And yeah, tell me about the "juicy" face! I don't understand if the staff isn't trained to drain the meat/beans properly.

  2. Pingback: » The Post On Hawksmoor Third Burgers The Skinny Bib

  3. H

    Interesting. I genuinely found Mas Burritos to be really bad (think I’m thinking of the same place), and it’s what inspired me to make my own burritos at home, where the cumin/oregano/juniper flavours were easy to make pronounced. Agree with Chilango – very good, if not perfect.

  4. I’m Mexican. The first time in my life I had a burrito was during my first visit to the U.S.A, when I was well over 25 years old. I grew up in Central Mexico, some people argue that burritos, nachos, and chimichangas as a Northern Mexico thing, but I don’t buy it. Border states seem to have adapted local dishes to appeal to Gringo palates.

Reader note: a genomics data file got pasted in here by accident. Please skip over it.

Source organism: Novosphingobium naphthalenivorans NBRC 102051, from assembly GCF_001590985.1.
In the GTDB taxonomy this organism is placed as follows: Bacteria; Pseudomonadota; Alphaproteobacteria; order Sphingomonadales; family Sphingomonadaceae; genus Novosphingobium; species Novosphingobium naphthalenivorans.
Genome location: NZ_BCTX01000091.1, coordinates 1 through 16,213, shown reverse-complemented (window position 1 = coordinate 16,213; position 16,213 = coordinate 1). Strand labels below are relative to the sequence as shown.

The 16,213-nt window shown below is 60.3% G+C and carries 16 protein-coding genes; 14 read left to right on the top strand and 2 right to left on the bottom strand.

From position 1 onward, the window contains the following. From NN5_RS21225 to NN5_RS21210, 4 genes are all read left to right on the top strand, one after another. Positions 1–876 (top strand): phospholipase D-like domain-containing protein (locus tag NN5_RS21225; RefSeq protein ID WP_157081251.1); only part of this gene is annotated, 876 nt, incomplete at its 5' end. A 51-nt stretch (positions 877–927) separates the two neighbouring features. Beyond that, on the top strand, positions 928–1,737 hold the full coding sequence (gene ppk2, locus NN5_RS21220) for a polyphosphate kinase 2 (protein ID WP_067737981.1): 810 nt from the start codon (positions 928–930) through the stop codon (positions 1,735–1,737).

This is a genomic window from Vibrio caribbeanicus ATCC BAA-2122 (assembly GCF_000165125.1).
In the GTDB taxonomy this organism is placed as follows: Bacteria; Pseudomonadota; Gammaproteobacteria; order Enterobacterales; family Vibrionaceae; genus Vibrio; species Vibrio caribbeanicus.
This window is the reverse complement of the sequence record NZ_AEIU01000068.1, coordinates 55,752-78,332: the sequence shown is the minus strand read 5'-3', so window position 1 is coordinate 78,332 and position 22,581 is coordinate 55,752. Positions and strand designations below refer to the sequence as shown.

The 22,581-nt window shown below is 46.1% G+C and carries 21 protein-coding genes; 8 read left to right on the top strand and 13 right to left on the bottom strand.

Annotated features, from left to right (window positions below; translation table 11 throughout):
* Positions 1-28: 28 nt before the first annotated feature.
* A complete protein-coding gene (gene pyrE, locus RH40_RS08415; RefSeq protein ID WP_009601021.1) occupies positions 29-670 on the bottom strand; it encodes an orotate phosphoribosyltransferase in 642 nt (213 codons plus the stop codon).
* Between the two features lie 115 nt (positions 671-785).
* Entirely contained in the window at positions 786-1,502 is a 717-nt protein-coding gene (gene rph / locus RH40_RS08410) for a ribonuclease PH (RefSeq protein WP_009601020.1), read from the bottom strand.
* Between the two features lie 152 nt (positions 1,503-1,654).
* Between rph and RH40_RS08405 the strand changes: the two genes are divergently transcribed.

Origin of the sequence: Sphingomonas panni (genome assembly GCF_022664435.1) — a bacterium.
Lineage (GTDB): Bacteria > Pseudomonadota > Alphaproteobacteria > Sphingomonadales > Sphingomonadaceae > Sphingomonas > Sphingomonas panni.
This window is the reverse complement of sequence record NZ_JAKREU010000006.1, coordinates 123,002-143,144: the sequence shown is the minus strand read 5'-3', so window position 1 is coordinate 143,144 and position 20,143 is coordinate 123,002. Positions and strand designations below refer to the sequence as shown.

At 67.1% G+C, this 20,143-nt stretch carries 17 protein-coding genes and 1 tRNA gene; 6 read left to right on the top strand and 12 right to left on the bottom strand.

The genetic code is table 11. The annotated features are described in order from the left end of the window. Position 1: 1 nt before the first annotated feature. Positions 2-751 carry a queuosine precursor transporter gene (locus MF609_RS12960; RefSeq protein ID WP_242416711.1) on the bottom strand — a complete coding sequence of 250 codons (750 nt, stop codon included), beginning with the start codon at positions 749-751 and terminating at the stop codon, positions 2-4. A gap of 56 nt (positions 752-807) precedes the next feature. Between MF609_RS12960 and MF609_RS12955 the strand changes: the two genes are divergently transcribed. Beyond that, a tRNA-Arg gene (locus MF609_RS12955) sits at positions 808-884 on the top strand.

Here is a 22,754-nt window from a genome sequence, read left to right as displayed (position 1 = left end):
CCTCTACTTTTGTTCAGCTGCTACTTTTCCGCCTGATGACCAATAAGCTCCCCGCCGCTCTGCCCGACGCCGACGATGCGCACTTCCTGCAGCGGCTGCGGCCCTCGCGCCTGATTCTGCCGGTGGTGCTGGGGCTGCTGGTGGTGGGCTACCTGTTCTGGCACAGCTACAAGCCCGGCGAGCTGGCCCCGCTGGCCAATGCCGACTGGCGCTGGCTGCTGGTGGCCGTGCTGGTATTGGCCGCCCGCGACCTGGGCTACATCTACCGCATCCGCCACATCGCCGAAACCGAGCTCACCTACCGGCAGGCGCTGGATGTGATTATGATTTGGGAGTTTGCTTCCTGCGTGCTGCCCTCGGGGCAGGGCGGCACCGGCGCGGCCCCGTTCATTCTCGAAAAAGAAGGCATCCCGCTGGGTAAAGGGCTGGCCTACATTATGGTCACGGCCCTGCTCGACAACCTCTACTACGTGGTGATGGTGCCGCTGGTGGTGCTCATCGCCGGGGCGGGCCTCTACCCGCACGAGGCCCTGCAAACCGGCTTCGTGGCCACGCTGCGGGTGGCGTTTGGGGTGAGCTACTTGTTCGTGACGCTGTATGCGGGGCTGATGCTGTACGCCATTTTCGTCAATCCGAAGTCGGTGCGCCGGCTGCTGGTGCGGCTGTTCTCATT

Anyway, with that said, Benito’s Hat was definitely the best when they first opened, but something happened later on. Out of your selection I would go with Chilango any time, thought I rarely order burritos there, I normally go for their tacos.

    For proper, only slightly dulled down Mexican food, you need to take a trip to Lupita, thought a meal with drinks will be about £25 per person, depending on how hungry you are, which is a travesty because that same food in Mexico would cost about £2.

    Rant over.

Leave a Reply